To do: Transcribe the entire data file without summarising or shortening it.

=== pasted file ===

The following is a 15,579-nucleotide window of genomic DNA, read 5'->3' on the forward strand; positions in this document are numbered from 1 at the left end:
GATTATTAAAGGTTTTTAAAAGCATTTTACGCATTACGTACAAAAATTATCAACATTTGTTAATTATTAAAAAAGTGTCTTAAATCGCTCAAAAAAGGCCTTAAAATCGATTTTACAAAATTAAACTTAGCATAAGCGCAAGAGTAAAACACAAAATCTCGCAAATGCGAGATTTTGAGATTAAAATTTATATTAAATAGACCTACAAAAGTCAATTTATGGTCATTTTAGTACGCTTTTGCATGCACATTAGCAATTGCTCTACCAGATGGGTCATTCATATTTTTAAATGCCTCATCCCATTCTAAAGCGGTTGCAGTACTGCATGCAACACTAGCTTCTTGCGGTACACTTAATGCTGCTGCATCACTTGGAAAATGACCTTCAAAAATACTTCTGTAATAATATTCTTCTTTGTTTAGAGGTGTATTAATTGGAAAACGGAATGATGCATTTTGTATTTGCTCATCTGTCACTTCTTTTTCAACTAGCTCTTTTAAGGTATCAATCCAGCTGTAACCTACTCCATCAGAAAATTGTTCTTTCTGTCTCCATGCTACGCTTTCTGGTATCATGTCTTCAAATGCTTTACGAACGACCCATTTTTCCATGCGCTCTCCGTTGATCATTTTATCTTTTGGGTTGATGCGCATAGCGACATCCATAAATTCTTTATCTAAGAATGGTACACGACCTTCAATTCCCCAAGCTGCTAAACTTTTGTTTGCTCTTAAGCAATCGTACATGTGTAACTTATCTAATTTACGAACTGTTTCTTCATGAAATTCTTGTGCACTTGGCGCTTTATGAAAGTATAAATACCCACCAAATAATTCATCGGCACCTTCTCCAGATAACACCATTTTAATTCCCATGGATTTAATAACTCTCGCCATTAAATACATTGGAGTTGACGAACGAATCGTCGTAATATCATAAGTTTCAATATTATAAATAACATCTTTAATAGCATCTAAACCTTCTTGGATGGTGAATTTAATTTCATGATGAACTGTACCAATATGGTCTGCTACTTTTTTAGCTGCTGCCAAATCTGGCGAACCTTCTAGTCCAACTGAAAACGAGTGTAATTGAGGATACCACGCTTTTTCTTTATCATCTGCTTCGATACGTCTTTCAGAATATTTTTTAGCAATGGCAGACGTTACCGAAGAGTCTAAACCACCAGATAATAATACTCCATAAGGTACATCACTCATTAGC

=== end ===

The following is a 15,579-nucleotide window of genomic DNA, read 5'->3' on the forward strand; positions in this document are numbered from 1 at the left end:
GATTATTAAAGGTTTTTAAAAGCATTTTACGCATTACGTACAAAAATTATCAACATTTGTTAATTATTAAAAAAGTGTCTTAAATCGCTCAAAAAAGGCCTTAAAATCGATTTTACAAAATTAAACTTAGCATAAGCGCAAGAGTAAAACACAAAATCTCGCAAATGCGAGATTTTGAGATTAAAATTTATATTAAATAGACCTACAAAAGTCAATTTATGGTCATTTTAGTACGCTTTTGCATGCACATTAGCAATTGCTCTACCAGATGGGTCATTCATATTTTTAAATGCCTCATCCCATTCTAAAGCGGTTGCAGTACTGCATGCAACACTAGCTTCTTGCGGTACACTTAATGCTGCTGCATCACTTGGAAAATGACCTTCAAAAATACTTCTGTAATAATATTCTTCTTTGTTTAGAGGTGTATTAATTGGAAAACGGAATGATGCATTTTGTATTTGCTCATCTGTCACTTCTTTTTCAACTAGCTCTTTTAAGGTATCAATCCAGCTGTAACCTACTCCATCAGAAAATTGTTCTTTCTGTCTCCATGCTACGCTTTCTGGTATCATGTCTTCAAATGCTTTACGAACGACCCATTTTTCCATGCGCTCTCCGTTGATCATTTTATCTTTTGGGTTGATGCGCATAGCGACATCCATAAATTCTTTATCTAAGAATGGTACACGACCTTCAATTCCCCAAGCTGCTAAACTTTTGTTTGCTCTTAAGCAATCGTACATGTGTAACTTATCTAATTTACGAACTGTTTCTTCATGAAATTCTTGTGCACTTGGCGCTTTATGAAAGTATAAATACCCACCAAATAATTCATCGGCACCTTCTCCAGATAACACCATTTTAATTCCCATGGATTTAATAACTCTCGCCATTAAATACATTGGAGTTGACGAACGAATCGTCGTAATATCATAAGTTTCAATATTATAAATAACATCTTTAATAGCATCTAAACCTTCTTGGATGGTGAATTTAATTTCATGATGAACTGTACCAATATGGTCTGCTACTTTTTTAGCTGCTGCCAAATCTGGCGAACCTTCTAGTCCAACTGAAAACGAGTGTAATTGAGGATACCACGCTTTTTCTTTATCATCTGCTTCGATACGTCTTTCAGAATATTTTTTAGCAATGGCAGACGTTACCGAAGAGTCTAAACCACCAGATAATAATACTCCATAAGGTACATCACTCATTAGC